The game

Throughout this course, we’ll build a game in distinct layers, from the bare essentials of business logic to a web front-end with stateful Phoenix Channels.

The course is divided into three sequential parts that parallel those layers. The first part lays the foundation, while the next two parts build a new layer that depends on the preceding one.

How to proceed

If you’re planning to implement the game as you read, you’ll need to follow through each section sequentially in order for the code to work.

If you’re the sort of reader who likes to skip around, though, all is not lost. You can read the first few sections of any lesson–up until where we start to really implement the code–in any order.

Before we get to work in earnest, we’ll get an overview of the whole course in the next chapter, Mapping Our Route.

Plan to proceed

Target audience

Let’s discuss the target audience for this course.

Who is this course for?

On a practical level, this course is for people who have some familiarity with Elixir and Phoenix and want to take that knowledge further. However, there’s a wider list for whom the ideas in this course will resonate.

For people who view OTP with a little trepidation, or for those who haven’t quite mastered OTP behaviours, this course will provide the confidence to use OTP in any application.

For people who have felt the sting of tight coupling between business logic and web frameworks, this course will show them a way out of that pain forever.

Who will take this course

Those who feel constrained by traditional web development will learn new techniques and new ways to structure apps that will spark their imagination. Those wondering what all the fuss is about with Elixir and Phoenix, will get a great taste of what makes people so excited. They just might become a convert!

Who isn’t this course for

Readers looking for an introduction to Elixir or Phoenix should preferably begin with other resources.

We won’t cover the basics of Elixir. We’ll assume the reader knows them before we begin. If you need to get up to speed first don’t worry—we’ll be here when you’re ready.

The same is true for Phoenix. We will take a close look at Channels and Presence but you won’t learn the rest of Phoenix here. You should be able to follow along in this course without that information.

Gain the knowledge

The structure of the course

Let’s see what each part of this course has to offer.

Defining the functional core in Elixir

We’ll begin with the most basic elements of Elixir – data structures, functions, and modules.

In Model Data and Behavior, we’ll use data structures to model our domain entities. We’ll define functions that work with these data structures to establish the business logic of the game. We’ll also define modules to organize these functions and keep the code legible and easy to maintain.

In Working of State Machines, we’ll build a purely functional finite state machine to manage the game over time and enforce the rules. We’ll proceed the same way we did in the previous chapter, with a data structure, multiple clauses of a single function, and a module to hold them all.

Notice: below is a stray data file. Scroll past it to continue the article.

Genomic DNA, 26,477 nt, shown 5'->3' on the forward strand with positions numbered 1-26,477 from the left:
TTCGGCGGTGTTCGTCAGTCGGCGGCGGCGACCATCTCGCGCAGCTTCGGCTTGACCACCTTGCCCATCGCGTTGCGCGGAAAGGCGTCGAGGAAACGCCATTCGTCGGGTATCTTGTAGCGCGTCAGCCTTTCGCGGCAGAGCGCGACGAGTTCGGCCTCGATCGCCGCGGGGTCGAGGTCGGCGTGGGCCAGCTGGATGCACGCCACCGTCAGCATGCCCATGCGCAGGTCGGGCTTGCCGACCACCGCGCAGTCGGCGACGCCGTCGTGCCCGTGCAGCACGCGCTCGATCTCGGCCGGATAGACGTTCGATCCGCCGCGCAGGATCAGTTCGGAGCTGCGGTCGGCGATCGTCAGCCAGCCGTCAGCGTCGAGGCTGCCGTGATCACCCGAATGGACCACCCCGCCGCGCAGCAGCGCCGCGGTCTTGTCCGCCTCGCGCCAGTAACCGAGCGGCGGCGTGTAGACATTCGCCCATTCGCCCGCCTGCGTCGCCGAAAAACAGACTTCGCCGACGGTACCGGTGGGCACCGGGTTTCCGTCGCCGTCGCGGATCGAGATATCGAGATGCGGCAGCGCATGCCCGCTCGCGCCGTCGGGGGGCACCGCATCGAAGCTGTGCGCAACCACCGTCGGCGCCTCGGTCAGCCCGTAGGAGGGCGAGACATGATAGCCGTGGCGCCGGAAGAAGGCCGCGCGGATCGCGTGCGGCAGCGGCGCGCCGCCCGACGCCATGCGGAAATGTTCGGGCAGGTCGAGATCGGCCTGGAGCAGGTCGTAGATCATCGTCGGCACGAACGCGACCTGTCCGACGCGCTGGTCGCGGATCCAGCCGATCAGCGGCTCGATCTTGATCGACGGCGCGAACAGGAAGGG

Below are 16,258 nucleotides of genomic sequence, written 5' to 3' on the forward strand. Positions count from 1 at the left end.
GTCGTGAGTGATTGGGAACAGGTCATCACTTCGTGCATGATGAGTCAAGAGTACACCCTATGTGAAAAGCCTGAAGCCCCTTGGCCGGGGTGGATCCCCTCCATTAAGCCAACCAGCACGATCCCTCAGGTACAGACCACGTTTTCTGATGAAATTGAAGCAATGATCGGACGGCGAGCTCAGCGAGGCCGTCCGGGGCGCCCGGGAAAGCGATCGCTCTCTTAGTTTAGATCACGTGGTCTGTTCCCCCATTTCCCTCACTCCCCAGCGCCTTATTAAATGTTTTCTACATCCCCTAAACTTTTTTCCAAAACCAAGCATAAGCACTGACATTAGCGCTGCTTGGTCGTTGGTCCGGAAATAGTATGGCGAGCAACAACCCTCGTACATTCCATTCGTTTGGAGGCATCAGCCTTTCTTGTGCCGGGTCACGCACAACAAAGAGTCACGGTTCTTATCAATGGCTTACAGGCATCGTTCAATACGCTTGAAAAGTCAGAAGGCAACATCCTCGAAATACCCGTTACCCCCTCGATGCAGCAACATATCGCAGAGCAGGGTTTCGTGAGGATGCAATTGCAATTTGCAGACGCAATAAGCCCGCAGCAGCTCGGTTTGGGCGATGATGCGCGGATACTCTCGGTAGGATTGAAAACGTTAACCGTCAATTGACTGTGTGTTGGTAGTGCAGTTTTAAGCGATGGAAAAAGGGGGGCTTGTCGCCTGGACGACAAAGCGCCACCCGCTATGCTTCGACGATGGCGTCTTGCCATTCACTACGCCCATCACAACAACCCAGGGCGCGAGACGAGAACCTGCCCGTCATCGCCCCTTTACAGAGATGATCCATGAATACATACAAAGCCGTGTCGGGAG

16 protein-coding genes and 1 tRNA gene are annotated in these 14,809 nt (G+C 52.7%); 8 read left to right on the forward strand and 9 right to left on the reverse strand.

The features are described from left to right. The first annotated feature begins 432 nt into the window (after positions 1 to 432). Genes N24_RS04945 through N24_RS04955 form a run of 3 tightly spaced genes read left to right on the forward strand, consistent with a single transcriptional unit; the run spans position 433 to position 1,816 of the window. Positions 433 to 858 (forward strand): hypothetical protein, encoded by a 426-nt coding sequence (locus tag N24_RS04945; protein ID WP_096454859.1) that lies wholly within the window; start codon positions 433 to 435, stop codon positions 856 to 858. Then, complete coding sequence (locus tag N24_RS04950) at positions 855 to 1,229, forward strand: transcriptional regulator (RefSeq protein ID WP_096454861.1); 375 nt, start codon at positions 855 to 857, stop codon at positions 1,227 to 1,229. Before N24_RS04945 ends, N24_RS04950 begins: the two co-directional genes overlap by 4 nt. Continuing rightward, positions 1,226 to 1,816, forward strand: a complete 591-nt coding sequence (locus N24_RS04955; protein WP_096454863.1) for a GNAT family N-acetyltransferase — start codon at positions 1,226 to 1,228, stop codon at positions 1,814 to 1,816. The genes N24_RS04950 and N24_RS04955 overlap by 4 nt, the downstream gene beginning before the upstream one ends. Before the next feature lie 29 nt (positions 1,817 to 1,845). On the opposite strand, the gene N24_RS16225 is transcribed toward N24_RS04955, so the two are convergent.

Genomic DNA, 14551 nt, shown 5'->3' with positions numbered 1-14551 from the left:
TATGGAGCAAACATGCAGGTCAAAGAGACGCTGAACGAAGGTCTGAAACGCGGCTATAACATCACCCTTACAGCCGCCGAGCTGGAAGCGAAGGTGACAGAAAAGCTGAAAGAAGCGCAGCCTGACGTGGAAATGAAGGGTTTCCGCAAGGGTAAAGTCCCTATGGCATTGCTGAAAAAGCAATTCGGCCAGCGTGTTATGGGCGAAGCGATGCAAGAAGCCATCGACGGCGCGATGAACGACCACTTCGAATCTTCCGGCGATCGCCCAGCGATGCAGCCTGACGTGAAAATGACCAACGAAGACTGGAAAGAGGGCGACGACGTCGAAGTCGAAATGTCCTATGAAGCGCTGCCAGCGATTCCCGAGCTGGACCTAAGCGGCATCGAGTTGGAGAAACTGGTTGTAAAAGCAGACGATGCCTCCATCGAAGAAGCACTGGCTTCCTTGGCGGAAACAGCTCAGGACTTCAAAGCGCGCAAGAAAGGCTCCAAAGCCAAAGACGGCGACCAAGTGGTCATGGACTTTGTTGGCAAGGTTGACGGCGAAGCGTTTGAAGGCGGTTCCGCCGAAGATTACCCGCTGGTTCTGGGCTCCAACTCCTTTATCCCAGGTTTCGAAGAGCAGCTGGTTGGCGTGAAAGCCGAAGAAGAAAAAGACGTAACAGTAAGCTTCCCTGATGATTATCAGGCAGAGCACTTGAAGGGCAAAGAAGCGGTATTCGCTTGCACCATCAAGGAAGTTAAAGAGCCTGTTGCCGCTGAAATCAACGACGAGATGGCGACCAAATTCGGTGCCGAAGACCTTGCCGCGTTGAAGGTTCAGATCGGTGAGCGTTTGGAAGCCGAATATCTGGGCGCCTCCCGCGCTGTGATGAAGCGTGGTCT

Adding OTP for concurrency and fault tolerance

This is where we’ll introduce OTP to provide concurrency, parallelism, and fault tolerance.

In Adding OTP for Concurrency and Fault Tolerance, we’ll build a GenServer module to contain the business logic and the state machine we built in the first part. We’ll learn to spawn a new, long-lived process from this GenServer for each pair of players. This process will hold the state for their game as well as provide an interface to interact with it.

In Process Supervision for Recovery, we’ll explore how to make our game resilient to failures large and small. We’ll build a supervisor to watch over each game process and restart it if it crashes. We’ll also see how to restore a game process’s state after a crash and even after the whole BEAM (Erlang’s virtual machine) crashes or restarts.

Adding a web interface with Phoenix

With all the work we’ve done in the previous two parts, we’ll finally be ready to build a web interface with Phoenix.

In Generate a New Web Interface with Phoenix, we’ll create a new Phoenix project. We’ll learn how OTP applications let us seamlessly integrate our work from the first two parts into this new Phoenix project as a dependency. Then, we’ll explore how we can call into the earlier work directly from different Phoenix components.

In Create Persistent Connections with Phoenix Channels, we’ll focus on the stateful, persistent connections that Phoenix provides called Channels. You’ll learn to use JavaScript functions in a browser to communicate directly over a Channel with a specific game process on the server. We’ll also explore how to use Phoenix Presence to keep track of which players are actually playing an individual game.